The answer is a story and then some.
I would start at the beginning, but I don’t know where that is, exactly. It might start in the ’50s, when Indy bought the Maryland property.
It might start with Raiders of the Lost Ark, or the night someone in my house — not me, that’s for sure — left the refrigerator door open.
It’s curious, but I think this whole thing started with the dying refrigerator, even though that fiasco started long after Maryland and Raiders.
See, we returned from vacation to find the freezer quietly quitting.
I mean, not like Tom Cruise in Jerry Maguire, abdicating with speeches and manifestos and desperate phone calls to clients.
No. The freezer was more like Winona Ryder in Reality Bites — intentionally and incredibly bad at its job.
All the work I put into it — defrosting it, vacuuming the coils, scrubbing it clean — in the end, it didn’t matter.
“The fridge is dead,” my husband said. “Buy a new one.”
Oh please. Saying that for the last month hadn’t made it true.
But one day I stumbled into the kitchen, driven from my bed by jet lag. A sliver of light framed the fridge door.
It had been left open.
Not by me.
The produce, dairy, meat, mayonnaise I’d bought with impunity after I fixed the fridge — all of it, gone. Just gone.
I capitulated. I bought a new refrigerator. That day. Death had won.
It would take ten days for the new refrigerator to arrive. During that time, we lived out of the refrigerator in the garage. Meal prep meant multiple treks from the kitchen to the garage and back.
There were bitter complaints about the lack of food, even though the garage refrigerator was as stocked as the kitchen refrigerator on its best day.
There was the day one of the kids dropped an egg in the garage, assured me it had been cleaned up, and was dreadfully, dreadfully wrong.
There was the day someone forgot the kitchen freezer was on sabbatical, stuffed it with a pint of ice cream, and retrieved a tub of chocolate soup the next day.
The day before the new refrigerator mercifully arrived, I sold the Maryland property. The closing was in Maryland, where piles of documents dismantled 65 years of Indy’s legendary Maryland property.
I had the option of bringing Willie to Maryland, to sign the paperwork in person. I could make a four-hour round trip.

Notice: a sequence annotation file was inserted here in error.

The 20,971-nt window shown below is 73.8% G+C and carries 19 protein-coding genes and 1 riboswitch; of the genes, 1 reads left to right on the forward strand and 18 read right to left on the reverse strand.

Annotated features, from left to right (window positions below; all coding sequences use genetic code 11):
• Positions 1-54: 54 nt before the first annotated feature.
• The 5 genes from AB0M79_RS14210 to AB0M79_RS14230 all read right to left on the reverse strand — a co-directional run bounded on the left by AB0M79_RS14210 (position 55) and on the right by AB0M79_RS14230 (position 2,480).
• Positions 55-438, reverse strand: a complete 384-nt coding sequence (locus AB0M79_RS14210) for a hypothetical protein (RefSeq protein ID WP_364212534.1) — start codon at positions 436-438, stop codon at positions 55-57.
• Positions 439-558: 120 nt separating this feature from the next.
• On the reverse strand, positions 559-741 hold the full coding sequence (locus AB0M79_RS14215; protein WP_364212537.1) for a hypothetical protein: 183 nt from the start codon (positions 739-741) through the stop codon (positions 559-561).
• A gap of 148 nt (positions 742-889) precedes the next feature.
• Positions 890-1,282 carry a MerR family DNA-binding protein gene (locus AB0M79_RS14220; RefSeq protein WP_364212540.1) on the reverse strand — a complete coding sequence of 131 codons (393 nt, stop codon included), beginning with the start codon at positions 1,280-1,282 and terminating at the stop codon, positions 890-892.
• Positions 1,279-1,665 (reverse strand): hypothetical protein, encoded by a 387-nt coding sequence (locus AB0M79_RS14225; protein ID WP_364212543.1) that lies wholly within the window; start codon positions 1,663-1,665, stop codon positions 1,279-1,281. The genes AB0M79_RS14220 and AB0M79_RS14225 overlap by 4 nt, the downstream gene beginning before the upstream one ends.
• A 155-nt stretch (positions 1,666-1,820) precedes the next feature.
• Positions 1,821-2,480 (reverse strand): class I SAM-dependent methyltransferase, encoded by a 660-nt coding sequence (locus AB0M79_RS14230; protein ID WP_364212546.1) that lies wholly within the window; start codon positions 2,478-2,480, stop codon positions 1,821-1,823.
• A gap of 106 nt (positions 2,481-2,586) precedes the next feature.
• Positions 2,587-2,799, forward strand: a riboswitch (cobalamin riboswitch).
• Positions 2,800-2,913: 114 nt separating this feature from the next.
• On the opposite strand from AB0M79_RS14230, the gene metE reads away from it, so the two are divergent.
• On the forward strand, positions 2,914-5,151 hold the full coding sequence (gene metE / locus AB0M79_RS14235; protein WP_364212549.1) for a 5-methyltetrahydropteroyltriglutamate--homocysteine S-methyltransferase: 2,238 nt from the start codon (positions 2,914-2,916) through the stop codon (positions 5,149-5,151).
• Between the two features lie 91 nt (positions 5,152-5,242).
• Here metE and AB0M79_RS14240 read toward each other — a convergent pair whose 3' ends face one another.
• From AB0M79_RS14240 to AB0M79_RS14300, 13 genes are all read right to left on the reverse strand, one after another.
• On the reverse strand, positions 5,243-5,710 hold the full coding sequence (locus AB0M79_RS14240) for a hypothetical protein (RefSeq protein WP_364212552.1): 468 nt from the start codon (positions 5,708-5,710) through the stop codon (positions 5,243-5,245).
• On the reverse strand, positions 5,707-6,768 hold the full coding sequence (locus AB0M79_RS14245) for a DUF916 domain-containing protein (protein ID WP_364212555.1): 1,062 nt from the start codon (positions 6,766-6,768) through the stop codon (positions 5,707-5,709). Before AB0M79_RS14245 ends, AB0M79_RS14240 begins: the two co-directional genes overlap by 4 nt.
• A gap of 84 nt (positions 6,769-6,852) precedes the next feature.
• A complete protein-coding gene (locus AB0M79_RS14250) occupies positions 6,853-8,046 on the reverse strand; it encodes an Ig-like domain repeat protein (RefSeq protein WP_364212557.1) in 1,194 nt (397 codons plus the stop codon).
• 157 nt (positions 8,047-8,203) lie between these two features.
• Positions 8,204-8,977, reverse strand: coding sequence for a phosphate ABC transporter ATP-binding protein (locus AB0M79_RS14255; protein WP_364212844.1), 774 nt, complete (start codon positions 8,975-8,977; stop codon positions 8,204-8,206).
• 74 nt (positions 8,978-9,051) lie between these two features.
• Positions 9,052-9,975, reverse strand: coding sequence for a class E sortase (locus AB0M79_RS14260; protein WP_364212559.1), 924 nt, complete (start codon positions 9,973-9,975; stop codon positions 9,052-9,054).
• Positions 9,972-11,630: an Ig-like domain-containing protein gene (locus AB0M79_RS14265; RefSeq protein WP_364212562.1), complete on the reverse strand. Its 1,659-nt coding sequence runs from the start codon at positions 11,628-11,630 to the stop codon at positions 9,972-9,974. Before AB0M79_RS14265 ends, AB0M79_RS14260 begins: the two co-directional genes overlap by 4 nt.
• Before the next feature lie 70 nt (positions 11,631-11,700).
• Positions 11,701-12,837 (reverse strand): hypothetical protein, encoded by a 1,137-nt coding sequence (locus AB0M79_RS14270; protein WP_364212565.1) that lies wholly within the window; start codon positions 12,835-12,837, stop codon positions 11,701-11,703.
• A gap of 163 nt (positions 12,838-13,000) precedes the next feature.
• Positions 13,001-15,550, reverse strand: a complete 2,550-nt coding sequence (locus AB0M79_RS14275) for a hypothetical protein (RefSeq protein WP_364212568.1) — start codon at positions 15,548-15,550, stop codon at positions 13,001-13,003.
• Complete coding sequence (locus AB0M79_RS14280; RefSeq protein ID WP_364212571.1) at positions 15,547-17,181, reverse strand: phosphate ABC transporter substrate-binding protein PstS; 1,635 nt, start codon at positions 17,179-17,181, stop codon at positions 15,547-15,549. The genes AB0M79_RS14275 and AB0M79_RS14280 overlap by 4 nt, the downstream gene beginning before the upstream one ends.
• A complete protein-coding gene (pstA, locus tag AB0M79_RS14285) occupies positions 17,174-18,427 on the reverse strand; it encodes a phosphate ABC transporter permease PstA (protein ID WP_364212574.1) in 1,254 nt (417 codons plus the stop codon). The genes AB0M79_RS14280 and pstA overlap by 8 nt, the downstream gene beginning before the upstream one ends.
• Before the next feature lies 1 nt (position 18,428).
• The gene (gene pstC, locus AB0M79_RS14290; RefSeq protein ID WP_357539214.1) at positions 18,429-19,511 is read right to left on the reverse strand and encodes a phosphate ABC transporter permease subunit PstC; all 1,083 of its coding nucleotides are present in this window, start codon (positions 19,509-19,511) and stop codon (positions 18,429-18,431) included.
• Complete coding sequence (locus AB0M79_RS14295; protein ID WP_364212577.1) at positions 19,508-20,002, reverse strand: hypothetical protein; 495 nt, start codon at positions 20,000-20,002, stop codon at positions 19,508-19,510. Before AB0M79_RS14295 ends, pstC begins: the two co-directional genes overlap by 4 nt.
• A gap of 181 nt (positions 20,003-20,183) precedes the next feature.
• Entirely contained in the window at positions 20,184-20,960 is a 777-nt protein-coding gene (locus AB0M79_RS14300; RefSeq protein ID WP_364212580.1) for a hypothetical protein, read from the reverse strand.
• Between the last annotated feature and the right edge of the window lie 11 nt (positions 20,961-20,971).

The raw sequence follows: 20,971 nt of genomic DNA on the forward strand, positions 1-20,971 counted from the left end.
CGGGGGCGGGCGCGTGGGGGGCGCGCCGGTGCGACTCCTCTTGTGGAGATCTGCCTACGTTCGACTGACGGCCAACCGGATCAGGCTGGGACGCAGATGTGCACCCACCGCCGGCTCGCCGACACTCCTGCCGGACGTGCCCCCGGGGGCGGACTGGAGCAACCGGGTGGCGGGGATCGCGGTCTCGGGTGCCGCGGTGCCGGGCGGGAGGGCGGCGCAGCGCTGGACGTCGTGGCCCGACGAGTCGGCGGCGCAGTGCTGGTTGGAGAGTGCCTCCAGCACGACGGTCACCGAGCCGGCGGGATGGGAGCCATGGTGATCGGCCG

In a car.
Or I could spend $300 to have a notary come to Willie’s place here in Pennsylvania for 20 minutes of document signing.
I paid the $300.
For so many reasons.
I made the much shorter trip of taking Willie to the new Indiana Jones movie the day after the new refrigerator arrived.
Listen, I knew that movie would be a struggle for me.
What I didn’t expect — but should have expected — was the struggle of taking Willie to a movie.
I bought tickets for the crew of us attending the movie — through an app, a week ahead of time, like a normal person living in 2023.
“You’ll be lucky if we can all sit together!” Willie exclaimed.
Was it even worth my breath to explain how movie apps work?
The answer doesn’t really matter.
I explained anyway.
She lost her mind when she discovered the concessions I ordered an hour before I ever picked her up, waiting for us, my name on the soda cups.
“But,” said Willie, never one to miss a chance to point out the negative, “they didn’t butter my popcorn!”
“Hey Willie,” I said. “I buttered your popcorn. Me. I buttered it.”
“You buttered it?” Willie asked, eyes wide with amazement. “Wow. I guess I haven’t been to a movie since … ”
“The 20th century?” I supplied, along with a healthy eye roll.
We settled in to watch Indiana Jones, the gang of us. It occurred to me the film’s events take place seven months after my parents were married. Here we were, seven months after Indy went to Marion’s bar in Nepal.
With that thought, all I could think about next was the refrigerator. The refrigerator. The refrigerator!
Who sees an Indiana Jones movie and thinks about a dead refrigerator?
Well, me. I do.
It’s all related in my head — my Indy, Harrison Ford’s Indy, the refrigerator, the Maryland property. That I rid myself of the refrigerator and the Maryland property over the course of the same three days I saw Indiana Jones twice — I don’t know.
Is it the universe making it pour instead of just rain? Is it Indy, reaching out from Marion’s bar? Mere coincidence?
I’ll never know.
I do know that I don’t like the new refrigerator. Its shelves lack dividing lines like the old fridge. How do I know where the condiments go without distinct shelves?
There’s no cheese drawer. And the crispers! They actually crisp. They don’t freeze produce like the old fridge. That’s a life without adventure right there.
You know, as King Arthur is dying in Le Morte D’Arthur, he tells his grieving knight to comfort himself.
I can almost hear Indy saying the same thing.
But I don’t need comfort.
I just need somewhere to put the mustard.